Blood sets human beings at variance with one another. Blood fetters to the early and material that element in us which descend from heavenly heights. In our century, especially, human beings have gravely sinned against the essence of Christianity, turning back to the ties of blood. But they must find the way to the Being who was Christ Jesus, who does not address himself to the blood but who poured out His blood and gave it to the earth. Christ Jesus is the Being who speaks to the soul and to the spirit, who does not separate but unites, so that peace may come about upon earth, out of our understanding of the cosmic Word.

A new understanding of the Christmas festival through supersensible knowledge can transform the material universe into spirit before the eyes of the soul, transform it in such a way that the sun at midnight becomes visible and is known in its spiritual nature. Such knowledge brings understanding of the super-earthly Christ being, the Sun being who was united with the man Jesus of Nazareth. It can bring understanding, too, of the unifying peace that should hover over the peoples of the earth. The being of God is revealed in the heights, and through this revelation peace rings forth from the heights to “men of good will.”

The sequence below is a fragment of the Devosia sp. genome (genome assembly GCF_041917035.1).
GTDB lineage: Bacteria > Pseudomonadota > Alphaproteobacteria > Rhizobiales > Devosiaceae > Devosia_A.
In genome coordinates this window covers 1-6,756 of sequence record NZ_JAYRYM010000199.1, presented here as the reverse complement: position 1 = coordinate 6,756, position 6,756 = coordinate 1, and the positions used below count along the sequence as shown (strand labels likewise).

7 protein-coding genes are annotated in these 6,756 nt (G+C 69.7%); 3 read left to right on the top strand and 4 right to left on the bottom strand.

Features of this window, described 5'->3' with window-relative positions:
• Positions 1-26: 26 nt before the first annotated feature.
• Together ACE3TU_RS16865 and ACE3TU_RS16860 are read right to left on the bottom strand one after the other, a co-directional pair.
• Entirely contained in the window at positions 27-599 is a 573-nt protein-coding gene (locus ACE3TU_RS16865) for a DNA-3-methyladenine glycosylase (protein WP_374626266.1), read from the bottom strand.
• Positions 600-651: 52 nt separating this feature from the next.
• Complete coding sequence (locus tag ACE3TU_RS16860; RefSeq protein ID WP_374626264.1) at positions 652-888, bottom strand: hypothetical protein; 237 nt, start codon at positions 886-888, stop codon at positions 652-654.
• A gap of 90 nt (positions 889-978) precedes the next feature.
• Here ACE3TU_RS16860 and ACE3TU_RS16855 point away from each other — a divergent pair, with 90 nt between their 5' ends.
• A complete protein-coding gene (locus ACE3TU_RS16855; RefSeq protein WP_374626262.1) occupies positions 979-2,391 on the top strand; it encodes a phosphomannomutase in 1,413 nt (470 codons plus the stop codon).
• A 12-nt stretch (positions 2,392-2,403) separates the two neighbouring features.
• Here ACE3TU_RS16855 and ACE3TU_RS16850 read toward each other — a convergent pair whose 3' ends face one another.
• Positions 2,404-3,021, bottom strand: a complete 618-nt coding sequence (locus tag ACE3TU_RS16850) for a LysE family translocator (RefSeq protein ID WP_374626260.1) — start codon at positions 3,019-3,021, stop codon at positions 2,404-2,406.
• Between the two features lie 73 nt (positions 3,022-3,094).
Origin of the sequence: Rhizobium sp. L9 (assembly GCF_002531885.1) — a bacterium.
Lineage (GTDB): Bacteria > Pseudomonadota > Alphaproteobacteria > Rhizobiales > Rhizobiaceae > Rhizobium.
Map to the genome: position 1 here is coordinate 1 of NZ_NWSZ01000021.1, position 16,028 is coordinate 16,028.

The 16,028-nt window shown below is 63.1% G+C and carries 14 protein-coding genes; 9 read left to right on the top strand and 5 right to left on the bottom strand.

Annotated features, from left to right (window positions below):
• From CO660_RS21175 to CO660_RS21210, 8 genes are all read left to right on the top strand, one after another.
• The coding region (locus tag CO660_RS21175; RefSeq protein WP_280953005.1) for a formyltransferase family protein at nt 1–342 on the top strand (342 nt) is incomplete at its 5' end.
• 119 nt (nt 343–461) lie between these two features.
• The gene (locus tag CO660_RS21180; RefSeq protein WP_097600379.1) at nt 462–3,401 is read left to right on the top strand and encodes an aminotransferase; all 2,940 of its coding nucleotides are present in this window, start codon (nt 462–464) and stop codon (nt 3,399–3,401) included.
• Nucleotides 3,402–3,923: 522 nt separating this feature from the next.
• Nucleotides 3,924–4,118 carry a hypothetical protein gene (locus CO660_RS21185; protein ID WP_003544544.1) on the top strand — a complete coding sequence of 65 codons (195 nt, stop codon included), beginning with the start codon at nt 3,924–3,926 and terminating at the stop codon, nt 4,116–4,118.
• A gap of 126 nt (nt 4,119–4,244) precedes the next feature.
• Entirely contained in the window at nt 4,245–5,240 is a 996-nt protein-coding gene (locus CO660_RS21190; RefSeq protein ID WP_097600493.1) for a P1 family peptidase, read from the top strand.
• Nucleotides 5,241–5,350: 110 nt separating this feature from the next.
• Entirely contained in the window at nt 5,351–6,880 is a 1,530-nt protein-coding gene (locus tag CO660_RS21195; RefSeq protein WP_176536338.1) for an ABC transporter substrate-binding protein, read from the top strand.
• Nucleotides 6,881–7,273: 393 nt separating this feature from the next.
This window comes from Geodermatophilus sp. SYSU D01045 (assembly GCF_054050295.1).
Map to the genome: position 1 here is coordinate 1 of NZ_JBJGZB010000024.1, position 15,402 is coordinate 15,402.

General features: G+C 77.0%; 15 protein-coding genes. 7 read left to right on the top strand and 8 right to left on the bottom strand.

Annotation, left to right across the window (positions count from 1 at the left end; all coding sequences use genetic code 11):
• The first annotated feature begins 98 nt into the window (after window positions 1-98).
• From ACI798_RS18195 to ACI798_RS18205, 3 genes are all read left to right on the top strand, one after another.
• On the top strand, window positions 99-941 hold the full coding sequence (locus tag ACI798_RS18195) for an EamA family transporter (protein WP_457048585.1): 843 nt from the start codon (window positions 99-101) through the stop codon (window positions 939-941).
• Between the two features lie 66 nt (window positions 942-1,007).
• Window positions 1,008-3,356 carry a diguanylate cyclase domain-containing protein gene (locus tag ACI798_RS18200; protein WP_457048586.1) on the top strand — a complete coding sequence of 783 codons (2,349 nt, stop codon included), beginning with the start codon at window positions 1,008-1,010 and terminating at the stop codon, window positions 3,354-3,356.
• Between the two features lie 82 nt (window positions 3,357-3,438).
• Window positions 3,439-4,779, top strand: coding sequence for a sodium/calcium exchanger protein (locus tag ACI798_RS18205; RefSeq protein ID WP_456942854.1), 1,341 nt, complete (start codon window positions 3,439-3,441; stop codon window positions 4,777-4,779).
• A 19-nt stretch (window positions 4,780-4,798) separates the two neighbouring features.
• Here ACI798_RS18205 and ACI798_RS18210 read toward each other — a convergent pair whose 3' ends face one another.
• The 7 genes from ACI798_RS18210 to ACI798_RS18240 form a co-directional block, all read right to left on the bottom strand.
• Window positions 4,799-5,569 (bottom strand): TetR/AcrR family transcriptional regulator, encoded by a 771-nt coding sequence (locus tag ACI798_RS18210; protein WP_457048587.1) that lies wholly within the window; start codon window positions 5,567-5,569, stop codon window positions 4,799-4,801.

Such is the word of Christmas. Peace on earth flows into unison with the divine light that is streaming toward the earth. We need something more than a remembrance of the day of the birth of Jesus. We need to understand and realize that a new Christmas festival must arise, that a new festival of birth must lead on from the present into the immediate future. A new Christ impulse must be born which recognizes the nature of Christ. We need a new understanding of the truth that the divine-spiritual heavens and the physical world of earth are linked to one another and that the Mystery of Golgotha is the most significant expression of this union. We must understand once again why it is that at the midnight hour of Christmas we are resounding called up on to be mindful of our divine-spiritual origin, to unite in our thoughts the revelation of the heavens with peace on earth.

Rudolf Steiner Basle 12/26/1921